What are RAVE Valves on a Sea-Doo? [+ Cleaning Guide]
Sea-Doo’s RAVE (or R.A.V.E. = Rotax Adjustable Variable Exhaust) valves were the special exhaust power valves on their 2-stroke Rotax engines. They were designed to change the size of the exhaust ports in order to widen the engine’s power band. Using RAVE valves ensured better low-end power and a higher top speed.
If you want to find out more about Sea-Doo’s RAVE valves and their maintenance, this post is for you.
We at JetDrift have compiled all you need to know under one roof!
What does a RAVE Valve do on a Sea-Doo?
In a nutshell, RAVE valves were designed to increase engine performance. They affected the engine in many ways, including:
- Changing the size of the exhaust ports
- Closing the secondary exhaust ports
- Raising the compression ratio
- Increasing low-end power
- Providing a higher peak RPM and top speed
RAVE valves looked like small guillotines mounted above the exhaust ports. Each 2-stroke RAVE Rotax engine utilized two valves (one valve per cylinder).
A round black plastic cap covered the valves with a red adjustment screw on top. The entire assembly was held together by a metal clip.
How do RAVE Valves Work on a Sea-Doo?
Simply put, RAVE valves were designed to enlarge the exhaust ports as engine speed increases. When the engine RPM decreased, the RAVE valves were lowered, making the exhaust ports smaller.
On the carbureted 787 Sea-Doo engine, the RAVE valves were opened by the exhaust pressure and closed by a spring. On these models, the valves were closed at idle speed but opened as engine RPM increased, and exhaust pressure overcame the spring’s tension.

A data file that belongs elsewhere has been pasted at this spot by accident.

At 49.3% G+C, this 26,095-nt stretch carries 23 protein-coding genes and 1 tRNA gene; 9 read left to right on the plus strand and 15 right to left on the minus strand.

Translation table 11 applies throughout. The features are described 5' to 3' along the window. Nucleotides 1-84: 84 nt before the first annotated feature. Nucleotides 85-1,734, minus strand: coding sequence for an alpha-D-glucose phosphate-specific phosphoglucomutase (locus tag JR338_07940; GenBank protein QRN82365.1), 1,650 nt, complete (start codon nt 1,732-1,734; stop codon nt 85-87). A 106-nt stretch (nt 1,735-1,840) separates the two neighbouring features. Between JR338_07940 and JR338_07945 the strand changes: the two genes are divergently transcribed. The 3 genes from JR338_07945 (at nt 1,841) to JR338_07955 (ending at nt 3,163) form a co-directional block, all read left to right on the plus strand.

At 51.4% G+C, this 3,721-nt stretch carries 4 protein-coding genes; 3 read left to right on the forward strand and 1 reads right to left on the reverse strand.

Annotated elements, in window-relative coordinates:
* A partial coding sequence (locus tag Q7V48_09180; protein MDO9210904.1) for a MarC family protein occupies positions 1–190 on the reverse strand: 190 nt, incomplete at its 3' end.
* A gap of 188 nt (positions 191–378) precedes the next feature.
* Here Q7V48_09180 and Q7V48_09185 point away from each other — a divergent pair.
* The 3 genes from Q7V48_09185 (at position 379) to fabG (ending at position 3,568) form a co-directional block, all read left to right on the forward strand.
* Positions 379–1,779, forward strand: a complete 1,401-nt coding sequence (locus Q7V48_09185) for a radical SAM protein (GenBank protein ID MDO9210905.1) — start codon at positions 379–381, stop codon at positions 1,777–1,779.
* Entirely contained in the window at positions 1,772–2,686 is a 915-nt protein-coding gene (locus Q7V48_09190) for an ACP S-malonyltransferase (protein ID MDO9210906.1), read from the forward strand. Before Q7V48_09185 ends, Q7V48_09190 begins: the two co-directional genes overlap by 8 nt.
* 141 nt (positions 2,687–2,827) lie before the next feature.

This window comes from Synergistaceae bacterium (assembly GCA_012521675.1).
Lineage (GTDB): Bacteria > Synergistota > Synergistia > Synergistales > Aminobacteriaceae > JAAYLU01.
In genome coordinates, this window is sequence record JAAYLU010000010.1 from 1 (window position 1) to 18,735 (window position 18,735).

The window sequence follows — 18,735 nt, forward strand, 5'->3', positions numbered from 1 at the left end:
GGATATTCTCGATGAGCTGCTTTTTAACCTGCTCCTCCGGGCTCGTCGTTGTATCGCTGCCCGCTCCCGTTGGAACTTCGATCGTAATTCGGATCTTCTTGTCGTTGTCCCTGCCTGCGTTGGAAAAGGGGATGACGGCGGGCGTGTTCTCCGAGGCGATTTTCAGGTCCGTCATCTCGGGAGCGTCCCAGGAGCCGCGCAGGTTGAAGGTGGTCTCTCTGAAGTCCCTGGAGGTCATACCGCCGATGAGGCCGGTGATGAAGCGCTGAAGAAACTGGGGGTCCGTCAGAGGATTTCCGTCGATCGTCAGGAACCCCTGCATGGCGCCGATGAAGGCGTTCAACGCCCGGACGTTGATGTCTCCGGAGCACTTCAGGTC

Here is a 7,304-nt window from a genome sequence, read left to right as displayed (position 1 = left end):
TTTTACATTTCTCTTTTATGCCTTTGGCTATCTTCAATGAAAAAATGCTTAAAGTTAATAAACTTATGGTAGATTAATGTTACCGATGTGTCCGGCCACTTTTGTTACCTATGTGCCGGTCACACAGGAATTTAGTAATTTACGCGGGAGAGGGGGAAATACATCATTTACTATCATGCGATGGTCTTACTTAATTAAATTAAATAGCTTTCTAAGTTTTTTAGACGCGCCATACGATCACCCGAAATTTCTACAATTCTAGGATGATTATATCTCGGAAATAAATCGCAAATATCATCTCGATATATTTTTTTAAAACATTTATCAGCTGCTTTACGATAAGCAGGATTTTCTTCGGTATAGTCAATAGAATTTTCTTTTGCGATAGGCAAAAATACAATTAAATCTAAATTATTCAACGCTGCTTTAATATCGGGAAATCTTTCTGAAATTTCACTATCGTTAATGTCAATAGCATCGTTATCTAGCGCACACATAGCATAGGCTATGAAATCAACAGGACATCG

In contrast, on fuel-injected Sea-Doos, the valves were electronically controlled, although exhaust pressure helped open the valves on these models as well.
Opening the RAVE valves caused a drop in the engine compression ratio. On the other hand, the larger exhaust ports allowed fumes to flow freely, while the tuned exhaust pipe returned a stronger pulse to compensate for the change in compression ratio.
Thanks to a better flow, the engine could rev higher, which resulted in more power and higher top speeds.
At lower RMPs, the RAVE valves closed, providing higher compression and a better low-end response.
Sea-Doo RAVE Engines
For your convenience, we’ve compiled production Sea-Doo RAVE engines into one chart:
|Rotax 787 RAVE||782||110||Carburetor|
|Rotax 787 RFI RAVE||782||110||Semi-direct fuel injection|
|Rotax 947 RAVE||951||130||Carburetor|
|Rotax 947 DI RAVE||951||130||Orbital direct injection|
It’s good to know that the RAVE valves on 951 engines were significantly larger, so the valves on 787 and 951 engines were not interchangeable.
Sea-Doo RAVE Valve Maintenance
How do You Know if the RAVE Valves Aren’t Working?
The most significant sign of the RAVE valves of your Sea-Doo not working is decreased engine performance and a lower top speed. If the valves can’t open, they restrict the flow of exhaust fumes, which prevents the engine from reaching its maximum RPM.